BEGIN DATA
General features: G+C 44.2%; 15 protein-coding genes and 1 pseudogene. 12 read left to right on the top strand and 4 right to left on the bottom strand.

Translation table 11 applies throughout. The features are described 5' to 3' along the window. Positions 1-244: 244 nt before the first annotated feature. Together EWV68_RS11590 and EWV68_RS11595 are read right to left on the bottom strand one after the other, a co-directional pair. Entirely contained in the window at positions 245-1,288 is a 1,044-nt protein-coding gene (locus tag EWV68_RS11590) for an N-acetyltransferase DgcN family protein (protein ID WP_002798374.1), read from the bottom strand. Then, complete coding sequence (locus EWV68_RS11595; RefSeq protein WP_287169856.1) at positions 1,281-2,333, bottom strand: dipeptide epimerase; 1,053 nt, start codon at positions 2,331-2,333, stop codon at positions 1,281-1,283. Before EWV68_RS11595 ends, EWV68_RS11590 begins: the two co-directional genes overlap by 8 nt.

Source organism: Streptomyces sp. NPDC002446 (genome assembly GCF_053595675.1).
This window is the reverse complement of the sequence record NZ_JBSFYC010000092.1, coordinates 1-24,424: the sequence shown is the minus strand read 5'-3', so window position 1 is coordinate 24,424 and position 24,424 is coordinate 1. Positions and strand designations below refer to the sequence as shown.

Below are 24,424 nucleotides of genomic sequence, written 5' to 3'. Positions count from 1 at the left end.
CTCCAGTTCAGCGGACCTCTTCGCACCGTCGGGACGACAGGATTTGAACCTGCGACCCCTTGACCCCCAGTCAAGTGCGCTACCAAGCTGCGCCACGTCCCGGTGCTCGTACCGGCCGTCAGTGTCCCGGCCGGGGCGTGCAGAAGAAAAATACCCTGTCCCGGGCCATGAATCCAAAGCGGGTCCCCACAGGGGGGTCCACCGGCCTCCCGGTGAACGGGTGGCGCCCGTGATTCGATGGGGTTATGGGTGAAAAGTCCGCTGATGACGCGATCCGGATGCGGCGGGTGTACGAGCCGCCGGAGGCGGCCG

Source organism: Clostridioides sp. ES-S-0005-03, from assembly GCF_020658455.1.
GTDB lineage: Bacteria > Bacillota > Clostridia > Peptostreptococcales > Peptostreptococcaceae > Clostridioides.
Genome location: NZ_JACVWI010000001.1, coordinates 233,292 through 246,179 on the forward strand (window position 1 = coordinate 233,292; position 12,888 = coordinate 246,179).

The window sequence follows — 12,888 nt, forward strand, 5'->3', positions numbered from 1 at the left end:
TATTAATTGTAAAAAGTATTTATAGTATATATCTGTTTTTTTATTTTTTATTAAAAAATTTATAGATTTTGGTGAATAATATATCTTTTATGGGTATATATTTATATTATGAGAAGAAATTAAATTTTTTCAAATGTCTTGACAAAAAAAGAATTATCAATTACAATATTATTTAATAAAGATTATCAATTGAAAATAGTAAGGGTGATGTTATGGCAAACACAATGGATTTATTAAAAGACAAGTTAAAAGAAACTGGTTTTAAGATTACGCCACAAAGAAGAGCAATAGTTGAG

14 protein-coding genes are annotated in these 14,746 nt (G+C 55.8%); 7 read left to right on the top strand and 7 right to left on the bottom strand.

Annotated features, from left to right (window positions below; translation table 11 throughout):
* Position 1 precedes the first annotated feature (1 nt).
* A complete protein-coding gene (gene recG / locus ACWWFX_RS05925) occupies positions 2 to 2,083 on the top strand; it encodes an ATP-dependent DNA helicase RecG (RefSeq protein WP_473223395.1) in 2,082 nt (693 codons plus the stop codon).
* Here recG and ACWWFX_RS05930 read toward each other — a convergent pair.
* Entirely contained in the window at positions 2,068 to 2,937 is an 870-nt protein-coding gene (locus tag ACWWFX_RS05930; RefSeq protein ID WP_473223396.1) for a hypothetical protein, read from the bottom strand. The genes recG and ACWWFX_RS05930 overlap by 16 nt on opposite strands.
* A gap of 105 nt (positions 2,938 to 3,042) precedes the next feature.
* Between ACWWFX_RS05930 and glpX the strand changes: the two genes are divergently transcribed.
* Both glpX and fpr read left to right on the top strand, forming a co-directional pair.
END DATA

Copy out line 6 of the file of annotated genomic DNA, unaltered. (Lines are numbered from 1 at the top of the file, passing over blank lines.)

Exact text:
CTCCAGTTCAGCGGACCTCTTCGCACCGTCGGGACGACAGGATTTGAACCTGCGACCCCTTGACCCCCAGTCAAGTGCGCTACCAAGCTGCGCCACGTCCCGGTGCTCGTACCGGCCGTCAGTGTCCCGGCCGGGGCGTGCAGAAGAAAAATACCCTGTCCCGGGCCATGAATCCAAAGCGGGTCCCCACAGGGGGGTCCACCGGCCTCCCGGTGAACGGGTGGCGCCCGTGATTCGATGGGGTTATGGGTGAAAAGTCCGCTGATGACGCGATCCGGATGCGGCGGGTGTACGAGCCGCCGGAGGCGGCCG